Q & A: will travelling become more difficult for haemodialysis patients if hepatitis carriers increase?
Posted May 28 2009 12:22am
Q: When patients dialyse at another unit it is general practice now to provide the temporary unit with blood results confirming that the patient is hepatitis free. It also seems some kidney units have a policy of isolating patients for 3 weeks on their return from dialysing in another unit in the UK to ensure cross infection does not occur. How big a problem is this and will travelling become more difficult for haemodialysis patients especially abroad, if the number of hepatitis carriers increase?" Bindu Chauhan, Chair of Leicestershire KPA
A:Dear Bindu, safety and infection control are essential quality factors in kidney units. In the early years of dialysis, outbreaks of hepatitis B virus were a major risk. In Manchester and Edinburgh, the consultants I trained under were acutely aware of these problems, having seen patients and colleagues die after contracting hepatitis B on the dialysis unit. Hepatitis B can be highly infectious, even a small and invisible to the naked eye blood spray – that occurs every time a fistula is needled, or coming from the machine – can infect members of staff or a patient if they are too close. The frequency of hepatitis has markedly improved over the past 20 years as a result of general, universal precautions, machine design, hepatitis immunisation, blood transfusion screening and isolation. The last UK survey showed a hepatitis B virus carriage rate of 0.5% and a hepatitis C virus infection rate of 2%. So the risks of hepatitis and other blood-borne viruses remain real and have been contained rather than eliminated.
Over the last decade the major infection problem in kidney units has been bacterial rather than viral infections. Bacterial infections are spread in different ways and you are probably aware that dialysing through a neckline rather than a graft or fistula is the main risk factor. That is why we placed such emphasis on improved vascular access and setting the target that every patient should have a fistula created 6 months before starting dialysis in the Renal NSF. Of course a small proportion of people can’t have fistulas made for technical reasons. So, like viral precautions, precautions against MRSA need to be strictly enforced. Such an approach has seen more than 50% fall in the incidence of MRSA bacteraemia in England.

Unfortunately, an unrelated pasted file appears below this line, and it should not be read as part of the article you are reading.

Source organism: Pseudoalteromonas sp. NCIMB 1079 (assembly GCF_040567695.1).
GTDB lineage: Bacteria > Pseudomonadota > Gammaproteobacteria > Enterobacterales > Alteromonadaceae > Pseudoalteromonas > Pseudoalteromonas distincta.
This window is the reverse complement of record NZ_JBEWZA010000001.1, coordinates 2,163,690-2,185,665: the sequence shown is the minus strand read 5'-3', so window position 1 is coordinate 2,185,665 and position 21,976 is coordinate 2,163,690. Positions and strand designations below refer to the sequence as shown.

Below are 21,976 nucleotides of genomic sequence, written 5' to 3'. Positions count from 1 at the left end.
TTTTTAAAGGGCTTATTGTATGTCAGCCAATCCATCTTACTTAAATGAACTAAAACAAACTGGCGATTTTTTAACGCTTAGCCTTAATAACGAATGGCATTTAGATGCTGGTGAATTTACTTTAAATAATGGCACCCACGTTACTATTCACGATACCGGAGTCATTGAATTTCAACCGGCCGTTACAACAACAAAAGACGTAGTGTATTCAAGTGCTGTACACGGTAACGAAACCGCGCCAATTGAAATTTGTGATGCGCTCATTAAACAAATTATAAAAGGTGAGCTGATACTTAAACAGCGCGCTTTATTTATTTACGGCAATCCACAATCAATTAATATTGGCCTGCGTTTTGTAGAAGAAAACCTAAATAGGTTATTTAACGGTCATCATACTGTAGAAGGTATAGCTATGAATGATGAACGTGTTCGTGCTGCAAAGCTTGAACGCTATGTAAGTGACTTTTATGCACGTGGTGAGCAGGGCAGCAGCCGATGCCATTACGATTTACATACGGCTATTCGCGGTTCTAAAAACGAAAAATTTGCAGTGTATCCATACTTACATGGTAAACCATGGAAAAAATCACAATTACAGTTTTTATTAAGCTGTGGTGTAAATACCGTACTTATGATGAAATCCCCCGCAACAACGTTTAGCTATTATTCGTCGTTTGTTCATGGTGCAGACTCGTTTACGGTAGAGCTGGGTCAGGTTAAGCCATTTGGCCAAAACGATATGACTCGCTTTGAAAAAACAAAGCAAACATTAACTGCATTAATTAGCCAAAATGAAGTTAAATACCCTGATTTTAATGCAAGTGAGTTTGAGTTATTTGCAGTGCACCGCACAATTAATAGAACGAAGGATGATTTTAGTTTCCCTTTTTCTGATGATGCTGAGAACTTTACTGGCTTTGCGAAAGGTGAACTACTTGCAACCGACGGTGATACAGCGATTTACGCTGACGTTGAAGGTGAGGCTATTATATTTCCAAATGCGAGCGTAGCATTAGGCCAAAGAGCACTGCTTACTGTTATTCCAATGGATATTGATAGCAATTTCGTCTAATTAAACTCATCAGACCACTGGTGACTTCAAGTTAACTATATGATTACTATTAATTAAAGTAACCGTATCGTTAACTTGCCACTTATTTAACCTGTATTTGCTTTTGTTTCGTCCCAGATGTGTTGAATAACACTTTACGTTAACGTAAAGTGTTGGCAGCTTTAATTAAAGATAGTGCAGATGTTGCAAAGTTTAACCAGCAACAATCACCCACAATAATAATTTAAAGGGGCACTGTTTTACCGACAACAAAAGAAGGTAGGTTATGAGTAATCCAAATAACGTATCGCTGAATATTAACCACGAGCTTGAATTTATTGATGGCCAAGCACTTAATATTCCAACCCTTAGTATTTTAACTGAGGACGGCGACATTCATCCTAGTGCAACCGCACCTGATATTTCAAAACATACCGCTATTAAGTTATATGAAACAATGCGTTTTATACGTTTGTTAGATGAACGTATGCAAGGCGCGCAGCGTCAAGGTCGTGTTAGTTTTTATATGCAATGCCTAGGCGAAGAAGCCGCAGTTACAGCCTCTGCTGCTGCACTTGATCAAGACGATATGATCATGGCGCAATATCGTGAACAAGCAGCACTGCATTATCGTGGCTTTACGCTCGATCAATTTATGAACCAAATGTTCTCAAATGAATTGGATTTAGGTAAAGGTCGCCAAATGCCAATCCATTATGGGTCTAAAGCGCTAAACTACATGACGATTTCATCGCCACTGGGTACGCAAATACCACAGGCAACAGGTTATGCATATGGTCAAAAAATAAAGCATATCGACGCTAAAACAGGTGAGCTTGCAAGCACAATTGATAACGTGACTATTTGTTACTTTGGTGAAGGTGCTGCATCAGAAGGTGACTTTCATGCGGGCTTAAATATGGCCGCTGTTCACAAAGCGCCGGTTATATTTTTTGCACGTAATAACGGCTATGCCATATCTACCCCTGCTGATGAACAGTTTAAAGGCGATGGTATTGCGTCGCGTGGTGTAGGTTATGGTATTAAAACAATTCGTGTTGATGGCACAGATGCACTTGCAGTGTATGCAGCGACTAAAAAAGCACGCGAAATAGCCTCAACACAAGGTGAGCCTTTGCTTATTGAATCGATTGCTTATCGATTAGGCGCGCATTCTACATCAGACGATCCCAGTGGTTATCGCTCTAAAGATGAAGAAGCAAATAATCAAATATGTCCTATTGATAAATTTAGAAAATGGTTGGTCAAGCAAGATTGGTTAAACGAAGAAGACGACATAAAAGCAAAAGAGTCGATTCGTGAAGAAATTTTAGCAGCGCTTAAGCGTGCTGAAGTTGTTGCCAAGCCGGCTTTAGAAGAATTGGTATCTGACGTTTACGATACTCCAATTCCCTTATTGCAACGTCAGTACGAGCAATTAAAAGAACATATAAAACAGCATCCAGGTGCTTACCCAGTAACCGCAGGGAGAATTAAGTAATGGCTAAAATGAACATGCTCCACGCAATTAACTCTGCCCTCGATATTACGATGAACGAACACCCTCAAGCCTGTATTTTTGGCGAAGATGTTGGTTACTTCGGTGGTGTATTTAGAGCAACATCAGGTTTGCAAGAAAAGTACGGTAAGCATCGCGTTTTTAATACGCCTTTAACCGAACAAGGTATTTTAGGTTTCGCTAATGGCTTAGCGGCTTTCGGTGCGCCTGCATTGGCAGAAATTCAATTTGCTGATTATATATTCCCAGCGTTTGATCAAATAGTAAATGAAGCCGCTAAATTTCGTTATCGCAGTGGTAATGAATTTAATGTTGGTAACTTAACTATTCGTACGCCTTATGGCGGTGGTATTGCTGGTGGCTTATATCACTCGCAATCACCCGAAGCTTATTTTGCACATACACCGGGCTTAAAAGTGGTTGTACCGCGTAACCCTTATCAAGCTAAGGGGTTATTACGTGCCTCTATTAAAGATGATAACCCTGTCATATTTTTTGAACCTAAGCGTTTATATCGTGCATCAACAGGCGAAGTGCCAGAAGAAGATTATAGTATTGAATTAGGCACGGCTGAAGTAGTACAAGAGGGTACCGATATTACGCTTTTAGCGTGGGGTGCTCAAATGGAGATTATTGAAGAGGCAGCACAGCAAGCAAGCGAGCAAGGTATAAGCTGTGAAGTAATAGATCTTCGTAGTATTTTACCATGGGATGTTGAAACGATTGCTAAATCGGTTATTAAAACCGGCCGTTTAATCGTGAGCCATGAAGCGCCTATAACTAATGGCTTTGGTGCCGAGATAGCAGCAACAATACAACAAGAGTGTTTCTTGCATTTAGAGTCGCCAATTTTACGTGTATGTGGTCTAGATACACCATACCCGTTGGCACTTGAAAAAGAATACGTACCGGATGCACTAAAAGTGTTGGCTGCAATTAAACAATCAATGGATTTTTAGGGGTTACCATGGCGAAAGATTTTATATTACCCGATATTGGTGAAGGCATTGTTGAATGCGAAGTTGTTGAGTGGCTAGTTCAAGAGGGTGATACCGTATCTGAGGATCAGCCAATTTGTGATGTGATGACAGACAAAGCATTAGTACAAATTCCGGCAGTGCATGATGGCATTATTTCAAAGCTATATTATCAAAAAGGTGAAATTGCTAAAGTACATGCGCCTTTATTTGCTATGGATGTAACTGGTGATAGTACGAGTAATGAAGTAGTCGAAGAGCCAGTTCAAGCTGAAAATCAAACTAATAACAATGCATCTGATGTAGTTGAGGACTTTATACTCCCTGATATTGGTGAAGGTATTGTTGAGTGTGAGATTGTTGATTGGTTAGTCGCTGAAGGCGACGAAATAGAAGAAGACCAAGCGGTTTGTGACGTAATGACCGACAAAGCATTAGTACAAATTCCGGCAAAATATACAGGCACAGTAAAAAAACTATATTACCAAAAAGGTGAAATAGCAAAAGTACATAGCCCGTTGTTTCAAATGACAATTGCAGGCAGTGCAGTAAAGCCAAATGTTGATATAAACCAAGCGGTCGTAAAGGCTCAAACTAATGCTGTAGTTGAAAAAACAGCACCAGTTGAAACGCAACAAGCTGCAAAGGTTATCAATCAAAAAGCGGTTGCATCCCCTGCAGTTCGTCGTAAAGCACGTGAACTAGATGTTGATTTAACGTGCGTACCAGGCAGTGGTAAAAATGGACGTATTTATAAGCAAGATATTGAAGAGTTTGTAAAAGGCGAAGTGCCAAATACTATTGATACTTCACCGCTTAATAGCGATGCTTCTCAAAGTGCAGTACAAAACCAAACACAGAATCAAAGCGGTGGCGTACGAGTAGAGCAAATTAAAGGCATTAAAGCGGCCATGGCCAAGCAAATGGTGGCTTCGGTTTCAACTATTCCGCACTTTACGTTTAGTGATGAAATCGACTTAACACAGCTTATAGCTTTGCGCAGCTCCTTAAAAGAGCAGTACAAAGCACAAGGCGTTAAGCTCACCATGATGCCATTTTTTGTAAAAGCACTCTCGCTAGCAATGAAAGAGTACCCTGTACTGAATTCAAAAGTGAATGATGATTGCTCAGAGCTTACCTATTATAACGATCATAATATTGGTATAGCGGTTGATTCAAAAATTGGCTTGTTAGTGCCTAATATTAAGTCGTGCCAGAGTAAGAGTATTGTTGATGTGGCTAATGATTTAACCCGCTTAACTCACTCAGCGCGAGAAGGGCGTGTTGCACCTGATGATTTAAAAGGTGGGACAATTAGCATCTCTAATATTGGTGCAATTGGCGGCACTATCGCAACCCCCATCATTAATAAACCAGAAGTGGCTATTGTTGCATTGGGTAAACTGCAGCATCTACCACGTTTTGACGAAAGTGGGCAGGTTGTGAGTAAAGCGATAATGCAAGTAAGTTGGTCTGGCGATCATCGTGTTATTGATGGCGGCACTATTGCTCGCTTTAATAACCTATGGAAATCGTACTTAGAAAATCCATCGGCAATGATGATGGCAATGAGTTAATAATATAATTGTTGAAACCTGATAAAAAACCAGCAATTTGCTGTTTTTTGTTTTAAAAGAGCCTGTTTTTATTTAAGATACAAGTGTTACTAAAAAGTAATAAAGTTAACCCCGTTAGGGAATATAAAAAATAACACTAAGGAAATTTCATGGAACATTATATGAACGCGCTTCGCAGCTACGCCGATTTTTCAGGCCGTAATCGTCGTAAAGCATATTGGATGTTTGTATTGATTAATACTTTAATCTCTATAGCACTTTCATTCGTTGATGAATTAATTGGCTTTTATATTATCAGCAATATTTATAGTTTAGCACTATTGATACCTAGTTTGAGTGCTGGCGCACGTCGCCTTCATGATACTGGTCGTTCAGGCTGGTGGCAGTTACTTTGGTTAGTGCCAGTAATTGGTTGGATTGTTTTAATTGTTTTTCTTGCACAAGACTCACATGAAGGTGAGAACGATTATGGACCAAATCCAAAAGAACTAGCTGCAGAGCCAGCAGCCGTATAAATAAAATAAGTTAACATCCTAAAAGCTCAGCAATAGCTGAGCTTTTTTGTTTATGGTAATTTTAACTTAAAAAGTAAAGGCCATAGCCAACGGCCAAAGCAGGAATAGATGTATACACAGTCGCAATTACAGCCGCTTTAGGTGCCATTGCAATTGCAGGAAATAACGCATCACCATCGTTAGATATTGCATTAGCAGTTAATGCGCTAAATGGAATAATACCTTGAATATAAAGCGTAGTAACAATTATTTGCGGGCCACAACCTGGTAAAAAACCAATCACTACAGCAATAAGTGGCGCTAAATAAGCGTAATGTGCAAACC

The best ways to reduce the hepatitis B risk is to vaccinate against the disease. But people with advanced kidney disease and those on dialysis often don’t sero-convert - by that I mean the vaccine doesn’t, work. It is therefore important that hepatitis B vaccine is given early, long before dialysis is needed, so that it works and provides the same protection for people when they need dialysis as it does for people without kidney disease.
Every patient with chronic kidney disease who might eventually dialyse should receive hepatitis B immunisation.
The constraints on dialysis away from base units imposed on kidney patients within the UK is a continuing challenge. I have therefore asked Bob Dunn (NKF National Patient Advocacy Officer) along with a working group, to collect the evidence and make recommendations for improvement on this issue. I have worked with Bob form the start of the NSF and he has taught me as much as any of the consultants who trained me and they were the best in the world. Bob of course had taught me different things – so I was thrilled when I read of his MBE award to services to healthcare in the New Year’s Honours List. I look forward to the Dialysis Away from Home Base Unit report and expect real improvement from the recommendations. People on dialysis should be encouraged and supported to have holidays. There are many reasons to travel around the country – for family events, work, sport – so why should people on dialysis be further restricted?
Quality is the organising principle of the NHS - you can’t have quality without safety, so infection control procedures and vigilance must be the watchwords on kidney units. Units know the viral status – infected, carrier or clear from viral infection – of every patient they provide dialysis for, even if it’s only one session. This approach and our zero-tolerance approach to MRSA, has made UK kidney units amongst the safest in the world. So quarantine or isolation on return from dialysis in other UK units is not normally needed. Several countries have similar high standards of care and use the same universal precautions we have developed. In some other countries, however, the safety record is much worse and in some the risks of contracting hepatitis are, frankly, high if you have not been successfully vaccinated. You should discuss this with your dialysis team and the NKF when considering travel. On return from abroad therefore, a period of quarantine of up to 6 months is often needed if you have received dialysis in a country without the same high standards of infection control as the UK.